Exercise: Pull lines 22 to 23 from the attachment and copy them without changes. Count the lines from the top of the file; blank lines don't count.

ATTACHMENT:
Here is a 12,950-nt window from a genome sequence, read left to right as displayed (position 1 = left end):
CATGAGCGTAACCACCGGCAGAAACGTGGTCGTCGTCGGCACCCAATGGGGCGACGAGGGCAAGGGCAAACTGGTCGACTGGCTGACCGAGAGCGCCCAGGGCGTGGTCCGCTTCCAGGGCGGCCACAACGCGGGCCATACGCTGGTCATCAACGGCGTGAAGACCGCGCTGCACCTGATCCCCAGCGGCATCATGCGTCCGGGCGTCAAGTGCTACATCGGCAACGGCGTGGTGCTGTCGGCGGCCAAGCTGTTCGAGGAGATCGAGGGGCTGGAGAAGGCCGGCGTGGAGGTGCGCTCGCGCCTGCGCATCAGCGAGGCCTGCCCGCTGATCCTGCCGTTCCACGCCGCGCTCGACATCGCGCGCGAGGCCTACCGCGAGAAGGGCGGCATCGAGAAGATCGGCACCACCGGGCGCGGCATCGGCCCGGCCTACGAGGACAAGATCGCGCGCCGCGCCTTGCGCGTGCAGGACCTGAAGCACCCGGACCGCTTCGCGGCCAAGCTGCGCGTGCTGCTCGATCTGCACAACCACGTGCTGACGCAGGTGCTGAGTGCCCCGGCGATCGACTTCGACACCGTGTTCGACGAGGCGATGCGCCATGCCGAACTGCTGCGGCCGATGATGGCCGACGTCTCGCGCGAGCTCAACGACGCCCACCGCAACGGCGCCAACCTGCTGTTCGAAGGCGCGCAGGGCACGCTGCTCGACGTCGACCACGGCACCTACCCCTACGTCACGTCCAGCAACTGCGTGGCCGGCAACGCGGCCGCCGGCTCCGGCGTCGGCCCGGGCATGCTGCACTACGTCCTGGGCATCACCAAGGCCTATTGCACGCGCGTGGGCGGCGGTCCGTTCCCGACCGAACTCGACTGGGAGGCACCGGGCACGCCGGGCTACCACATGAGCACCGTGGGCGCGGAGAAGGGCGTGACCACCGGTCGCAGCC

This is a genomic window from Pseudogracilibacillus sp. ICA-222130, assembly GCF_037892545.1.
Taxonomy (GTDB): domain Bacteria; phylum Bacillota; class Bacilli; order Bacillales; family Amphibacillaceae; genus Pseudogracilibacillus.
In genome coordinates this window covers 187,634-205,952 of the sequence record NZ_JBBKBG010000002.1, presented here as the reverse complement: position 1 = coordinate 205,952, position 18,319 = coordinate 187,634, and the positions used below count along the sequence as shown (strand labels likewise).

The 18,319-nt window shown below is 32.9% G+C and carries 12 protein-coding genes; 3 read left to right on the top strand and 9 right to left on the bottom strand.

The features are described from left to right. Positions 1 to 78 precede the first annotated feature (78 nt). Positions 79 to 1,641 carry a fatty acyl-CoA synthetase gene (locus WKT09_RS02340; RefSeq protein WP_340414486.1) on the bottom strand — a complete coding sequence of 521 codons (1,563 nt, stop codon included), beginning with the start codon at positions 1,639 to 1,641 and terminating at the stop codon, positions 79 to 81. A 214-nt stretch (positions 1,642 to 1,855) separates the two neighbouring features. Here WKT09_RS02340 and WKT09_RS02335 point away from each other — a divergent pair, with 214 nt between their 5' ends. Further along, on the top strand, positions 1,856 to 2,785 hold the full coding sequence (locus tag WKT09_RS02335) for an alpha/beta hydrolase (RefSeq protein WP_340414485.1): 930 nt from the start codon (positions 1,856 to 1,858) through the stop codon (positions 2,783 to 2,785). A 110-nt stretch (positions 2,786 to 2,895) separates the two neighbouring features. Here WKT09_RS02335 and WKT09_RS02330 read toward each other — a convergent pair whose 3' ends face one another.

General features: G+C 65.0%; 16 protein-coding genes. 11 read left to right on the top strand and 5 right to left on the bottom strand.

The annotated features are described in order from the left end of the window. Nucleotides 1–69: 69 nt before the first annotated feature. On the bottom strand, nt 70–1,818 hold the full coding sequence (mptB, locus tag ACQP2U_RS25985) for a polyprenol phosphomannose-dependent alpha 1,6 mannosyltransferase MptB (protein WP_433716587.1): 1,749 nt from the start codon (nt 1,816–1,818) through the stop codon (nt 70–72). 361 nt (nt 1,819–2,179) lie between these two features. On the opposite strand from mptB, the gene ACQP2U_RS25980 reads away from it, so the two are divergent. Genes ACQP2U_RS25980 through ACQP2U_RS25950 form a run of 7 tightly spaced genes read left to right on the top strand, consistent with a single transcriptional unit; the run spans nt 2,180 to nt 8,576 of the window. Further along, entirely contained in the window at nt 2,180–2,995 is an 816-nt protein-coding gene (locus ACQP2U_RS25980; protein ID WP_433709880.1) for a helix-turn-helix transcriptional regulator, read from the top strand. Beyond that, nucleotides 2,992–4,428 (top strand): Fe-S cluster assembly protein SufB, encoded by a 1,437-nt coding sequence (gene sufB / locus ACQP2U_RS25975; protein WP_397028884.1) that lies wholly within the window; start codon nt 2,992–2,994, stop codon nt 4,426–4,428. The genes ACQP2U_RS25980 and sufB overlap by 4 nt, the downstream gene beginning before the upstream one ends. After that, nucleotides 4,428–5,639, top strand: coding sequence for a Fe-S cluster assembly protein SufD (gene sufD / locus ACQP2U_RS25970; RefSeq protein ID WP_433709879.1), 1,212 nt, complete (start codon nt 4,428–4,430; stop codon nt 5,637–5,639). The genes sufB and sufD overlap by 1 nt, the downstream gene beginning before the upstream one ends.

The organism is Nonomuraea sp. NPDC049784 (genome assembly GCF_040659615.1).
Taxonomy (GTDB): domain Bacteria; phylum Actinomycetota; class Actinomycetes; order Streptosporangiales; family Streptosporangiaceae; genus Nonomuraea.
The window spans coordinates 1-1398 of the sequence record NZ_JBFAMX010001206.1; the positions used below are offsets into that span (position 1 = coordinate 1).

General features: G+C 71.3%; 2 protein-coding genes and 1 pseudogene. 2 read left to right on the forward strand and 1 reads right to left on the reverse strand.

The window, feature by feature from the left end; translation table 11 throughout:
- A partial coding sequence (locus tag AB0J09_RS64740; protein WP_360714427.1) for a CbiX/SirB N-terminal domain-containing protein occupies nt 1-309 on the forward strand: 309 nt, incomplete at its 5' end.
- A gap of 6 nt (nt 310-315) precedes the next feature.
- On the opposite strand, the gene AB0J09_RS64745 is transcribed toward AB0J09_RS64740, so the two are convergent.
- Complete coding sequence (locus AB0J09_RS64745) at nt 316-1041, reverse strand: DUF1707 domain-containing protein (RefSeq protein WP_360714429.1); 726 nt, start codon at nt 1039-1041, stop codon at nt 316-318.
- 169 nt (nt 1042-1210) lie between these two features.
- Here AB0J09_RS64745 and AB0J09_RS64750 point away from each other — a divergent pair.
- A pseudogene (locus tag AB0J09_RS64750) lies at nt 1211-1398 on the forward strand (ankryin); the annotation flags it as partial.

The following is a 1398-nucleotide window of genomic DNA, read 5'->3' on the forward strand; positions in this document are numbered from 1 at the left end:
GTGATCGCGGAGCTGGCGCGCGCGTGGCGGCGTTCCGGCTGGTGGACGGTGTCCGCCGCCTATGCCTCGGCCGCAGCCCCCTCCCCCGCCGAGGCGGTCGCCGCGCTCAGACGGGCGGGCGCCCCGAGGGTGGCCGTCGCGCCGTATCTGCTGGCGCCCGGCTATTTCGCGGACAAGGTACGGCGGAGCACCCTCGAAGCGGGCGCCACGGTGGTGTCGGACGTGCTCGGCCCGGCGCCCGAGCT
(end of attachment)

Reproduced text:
The following is a 1398-nucleotide window of genomic DNA, read 5'->3' on the forward strand; positions in this document are numbered from 1 at the left end:
GTGATCGCGGAGCTGGCGCGCGCGTGGCGGCGTTCCGGCTGGTGGACGGTGTCCGCCGCCTATGCCTCGGCCGCAGCCCCCTCCCCCGCCGAGGCGGTCGCCGCGCTCAGACGGGCGGGCGCCCCGAGGGTGGCCGTCGCGCCGTATCTGCTGGCGCCCGGCTATTTCGCGGACAAGGTACGGCGGAGCACCCTCGAAGCGGGCGCCACGGTGGTGTCGGACGTGCTCGGCCCGGCGCCCGAGCT